Select Committee on Environmental Audit Second Report


SECOND REPORT


The Environmental Audit Committee has agreed to the following Report:

Pre-Budget Report 2001: A New Agenda?

List of Conclusions and Recommendations

Pre-Budget Report 2001

1.    We conclude that few of the environmental measures contained in Pre-Budget Report 2001 are significantly new. While we fully accept the importance of incremental developments in some areas, we are disappointed that the Government has not begun this Parliament with a more imaginative and creative approach to the environmental agenda to match the commitment made in 1997. (Paragraph 8)

Specific environmental tax areas

2.    We are concerned about the extent to which confusion and inefficiency can result from the growing complexity of policy instruments in the energy sector. The Government might therefore wish to explore the scope for rationalising these instruments over time. (Paragraph 12)

3.    We are concerned at the potential overlap between schemes for Enhanced Capital Allowances, and recommend that the Treasury should rationalise them to avoid confusion and unnecessary complexity. (Paragraph 13)

4.    We note that no reasons have ever been given by the Government for its decision to shelve the introduction of a pesticides tax and adopt instead industry proposals for a package of self-regulatory measures. As part of its evaluation of progress in this area for Budget 2002, the Government should set out why it considers a 'partnership' approach with industry is a more suitable policy instrument than a tax. (Paragraph 16)

5.    We recommend that the Government publish both progress reports on the voluntary pesticides partnership approach as soon as possible in order to inform public debate on this issue. (Paragraph 19)

6.    We recommend that the Government carries out its own study to quantify the cost externalities associated with the use of pesticides and fertilisers. In addition, it should clarify where it stands on the 'polluter pays' principle in relation to pesticides and fertilisers. (Paragraph 21)

7.    The Treasury must take advantage of the widespread consensus among both industry and environmental groups that the rate of the landfill tax should be radically increased, and the Government should not wait until 2004 to do so. To maintain appropriate differentials and prevent incineration becoming an easy option, the Treasury should explore the scope for introducing an incinerator tax. (Paragraph 25)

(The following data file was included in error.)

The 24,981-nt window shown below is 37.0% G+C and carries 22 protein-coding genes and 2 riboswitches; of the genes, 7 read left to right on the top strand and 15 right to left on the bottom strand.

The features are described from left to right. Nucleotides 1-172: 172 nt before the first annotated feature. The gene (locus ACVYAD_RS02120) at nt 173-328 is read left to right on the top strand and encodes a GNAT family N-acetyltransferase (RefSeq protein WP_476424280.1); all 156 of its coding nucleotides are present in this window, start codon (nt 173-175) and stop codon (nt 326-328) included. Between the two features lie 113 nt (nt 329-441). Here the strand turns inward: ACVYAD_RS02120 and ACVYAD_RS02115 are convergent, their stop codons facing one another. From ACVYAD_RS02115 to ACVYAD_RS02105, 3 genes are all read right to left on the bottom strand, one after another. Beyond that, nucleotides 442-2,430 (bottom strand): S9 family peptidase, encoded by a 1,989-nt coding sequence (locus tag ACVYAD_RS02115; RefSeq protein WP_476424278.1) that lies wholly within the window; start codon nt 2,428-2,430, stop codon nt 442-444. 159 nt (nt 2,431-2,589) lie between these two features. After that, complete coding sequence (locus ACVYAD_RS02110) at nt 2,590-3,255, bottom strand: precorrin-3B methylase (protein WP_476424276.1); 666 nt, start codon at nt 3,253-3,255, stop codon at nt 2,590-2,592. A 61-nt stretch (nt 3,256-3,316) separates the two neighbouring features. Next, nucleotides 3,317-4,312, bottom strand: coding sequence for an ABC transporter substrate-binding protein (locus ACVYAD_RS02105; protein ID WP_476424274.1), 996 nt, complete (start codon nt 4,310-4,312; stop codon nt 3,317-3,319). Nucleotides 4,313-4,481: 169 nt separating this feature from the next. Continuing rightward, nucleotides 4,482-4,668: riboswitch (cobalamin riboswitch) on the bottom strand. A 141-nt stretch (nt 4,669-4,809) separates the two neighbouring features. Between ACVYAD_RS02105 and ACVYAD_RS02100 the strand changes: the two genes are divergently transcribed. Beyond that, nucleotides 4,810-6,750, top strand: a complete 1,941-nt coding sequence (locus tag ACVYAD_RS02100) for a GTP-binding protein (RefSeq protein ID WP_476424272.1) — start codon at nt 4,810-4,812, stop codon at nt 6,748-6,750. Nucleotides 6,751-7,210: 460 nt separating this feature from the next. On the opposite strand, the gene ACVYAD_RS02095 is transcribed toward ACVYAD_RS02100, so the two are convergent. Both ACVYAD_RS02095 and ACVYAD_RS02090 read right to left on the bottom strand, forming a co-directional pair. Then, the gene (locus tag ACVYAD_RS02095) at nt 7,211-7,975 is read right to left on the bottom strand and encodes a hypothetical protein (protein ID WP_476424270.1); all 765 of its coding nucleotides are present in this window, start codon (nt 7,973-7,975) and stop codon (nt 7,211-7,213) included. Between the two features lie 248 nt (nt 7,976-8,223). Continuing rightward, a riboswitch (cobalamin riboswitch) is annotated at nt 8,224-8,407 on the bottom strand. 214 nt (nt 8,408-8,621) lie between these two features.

8.    When setting a much higher rate for the landfill tax, the Treasury must also review the fiscal treatment of inert waste, and the extent to which it acts as a perverse incentive to landfill rather than re­use secondary material. (Paragraph 27)

9.    We recommend that the Treasury, as a matter of some urgency, carry out research on the impact of removing the perverse fiscal incentive to build on greenfield sites. (Paragraph 32)

10.    The Government will need to offer greater financial incentives to businesses than those provided by Enhanced Capital Allowances, if it is to promote effectively greater investment in environment­friendly technologies. (Paragraph 33)

11.    We urge the Government to reconsider the focus of the R&D tax credit scheme for larger companies and orientate it more specifically on environmental objectives. (Paragraph 34)

The role of the Treasury

12.    We regret the fact that the Treasury has retreated from a strategic commitment to environmental tax reform, by diluting the language used in the original Statement of Intent. Together with other factors discussed below, it suggests that the Treasury's approach is indeed ad hoc. (Paragraph 35)

13.    We consider that the extent of Treasury research undertaken to support the Statement of Intent on Environmental Taxation—both directly and in coordination with other departments—is inadequate; and that the Treasury is failing to provide adequate leadership and coordination across central Government. (Paragraph 40)

14.    As the Government has consistently refused to countenance the option of a Green Tax Commission, the Treasury should involve stakeholders in systematically identifying possible areas where environmental tax proposals could be developed. To provide public accountability for such an approach and a strategy to support the Statement of Intent, it should publish a short annual report setting out the key issues arising from stakeholder dialogues, the outcomes of research undertaken, and its proposals for the future. (Paragraph 41)